Sky diving indoors?
I did fly, but my cheeks flapped. No, not those! I mean on my face.
This bucket-list item goes in the “What will they think of next?” bin.
I have no desire to jump out of an airplane. Not going to bungee jump and wet my pants. Won’t dive into the sea off those high cliffs in Acapulco. Heights don’t bother me per se; I do mind falling off of them, though.
But I did skydive indoors.
My son and daughter-in-law gave their respective dads this opportunity as a Father’s Day gift. We finally made it to the big indoor sky on Thanksgiving weekend. If you have any farm roots, this facility resembles a corn silo with an enormous fan at the base–a vertical wind tunnel. On about the third floor of the silo, there’s a steel platform with holes in it that the air rushes through at 120 miles an hour. With an instructor holding on, the sky diver leans out over the blasting wind, assumes the proper prone body position, and attempts to float on air. If you do it right and someone uses the right camera angle, the photo-op looks like you are sky diving—three feet above the ground! No parachute required.
This is when the problem with flapping cheeks rears on your ugly head. (Maybe there was some flapping on that rear, too? I digress.) When a 120 mph wind hits your face, anything that isn’t Botox-tight wiggles. And if you put your hands on your cheeks, trying to stop the vibration, the adjustment of your body shape may cause you to shoot to the top of the wind tunnel—followed by a precipitous three-story drop into the arms of a terrified instructor who is yelling, “Holy c–p, look out!” This now is real sky diving, free falling without a chute! And, come to think of it, the owners of the big indoor sky did make us sign some waivers.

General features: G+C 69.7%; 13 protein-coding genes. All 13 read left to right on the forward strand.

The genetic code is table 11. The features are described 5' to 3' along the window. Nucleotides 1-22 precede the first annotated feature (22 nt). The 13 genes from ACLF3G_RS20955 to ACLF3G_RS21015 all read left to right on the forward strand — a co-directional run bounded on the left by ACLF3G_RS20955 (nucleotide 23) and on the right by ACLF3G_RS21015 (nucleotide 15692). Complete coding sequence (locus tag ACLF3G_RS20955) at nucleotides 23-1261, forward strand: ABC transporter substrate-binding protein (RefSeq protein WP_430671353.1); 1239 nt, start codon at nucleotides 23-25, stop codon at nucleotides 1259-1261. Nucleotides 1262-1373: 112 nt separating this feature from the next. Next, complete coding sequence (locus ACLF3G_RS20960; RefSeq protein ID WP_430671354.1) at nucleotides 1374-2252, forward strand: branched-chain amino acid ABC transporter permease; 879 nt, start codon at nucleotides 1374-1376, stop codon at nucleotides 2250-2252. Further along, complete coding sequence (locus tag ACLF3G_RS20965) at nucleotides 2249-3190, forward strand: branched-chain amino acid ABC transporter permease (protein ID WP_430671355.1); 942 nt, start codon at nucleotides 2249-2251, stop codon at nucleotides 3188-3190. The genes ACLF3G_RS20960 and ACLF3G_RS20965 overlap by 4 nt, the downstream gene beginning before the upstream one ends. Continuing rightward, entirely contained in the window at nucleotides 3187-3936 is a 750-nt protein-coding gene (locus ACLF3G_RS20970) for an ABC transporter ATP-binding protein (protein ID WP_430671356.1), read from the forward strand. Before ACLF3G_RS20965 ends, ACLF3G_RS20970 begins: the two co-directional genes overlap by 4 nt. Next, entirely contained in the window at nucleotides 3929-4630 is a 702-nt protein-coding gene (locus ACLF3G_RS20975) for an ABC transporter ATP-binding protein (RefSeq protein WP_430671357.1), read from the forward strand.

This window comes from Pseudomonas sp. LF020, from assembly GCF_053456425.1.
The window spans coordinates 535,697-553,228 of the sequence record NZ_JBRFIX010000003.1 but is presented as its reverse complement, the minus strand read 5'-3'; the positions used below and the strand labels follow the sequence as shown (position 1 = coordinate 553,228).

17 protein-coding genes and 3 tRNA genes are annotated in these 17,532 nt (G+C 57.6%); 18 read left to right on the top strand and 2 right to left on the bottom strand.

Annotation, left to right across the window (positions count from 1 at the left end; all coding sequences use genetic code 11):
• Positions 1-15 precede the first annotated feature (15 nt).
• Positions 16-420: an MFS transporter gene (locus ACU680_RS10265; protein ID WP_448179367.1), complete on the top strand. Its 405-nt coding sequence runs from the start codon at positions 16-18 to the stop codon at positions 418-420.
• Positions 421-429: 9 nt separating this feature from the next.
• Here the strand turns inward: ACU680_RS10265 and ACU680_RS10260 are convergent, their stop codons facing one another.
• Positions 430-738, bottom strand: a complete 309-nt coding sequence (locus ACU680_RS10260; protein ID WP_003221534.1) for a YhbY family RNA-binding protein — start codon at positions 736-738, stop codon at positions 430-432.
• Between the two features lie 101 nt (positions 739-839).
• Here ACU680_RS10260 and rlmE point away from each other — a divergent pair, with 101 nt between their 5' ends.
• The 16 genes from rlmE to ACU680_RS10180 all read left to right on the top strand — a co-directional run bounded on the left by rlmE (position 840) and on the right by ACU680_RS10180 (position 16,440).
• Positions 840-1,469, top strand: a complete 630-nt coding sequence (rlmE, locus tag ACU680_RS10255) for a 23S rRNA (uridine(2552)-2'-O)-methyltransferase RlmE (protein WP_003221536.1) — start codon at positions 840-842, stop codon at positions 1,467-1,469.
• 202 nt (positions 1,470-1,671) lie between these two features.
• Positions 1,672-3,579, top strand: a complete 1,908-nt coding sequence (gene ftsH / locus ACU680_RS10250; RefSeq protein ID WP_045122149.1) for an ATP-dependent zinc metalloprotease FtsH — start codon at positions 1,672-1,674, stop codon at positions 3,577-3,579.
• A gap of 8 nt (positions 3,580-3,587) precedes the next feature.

Actually, no one seems in too much danger in the silo. And you wear a helmet, goggles, knee and elbow pads, and a cool sky diving suit that makes you look like a zany mechanic.
But if I dive again, I’m duct taping my cheeks. All of them.
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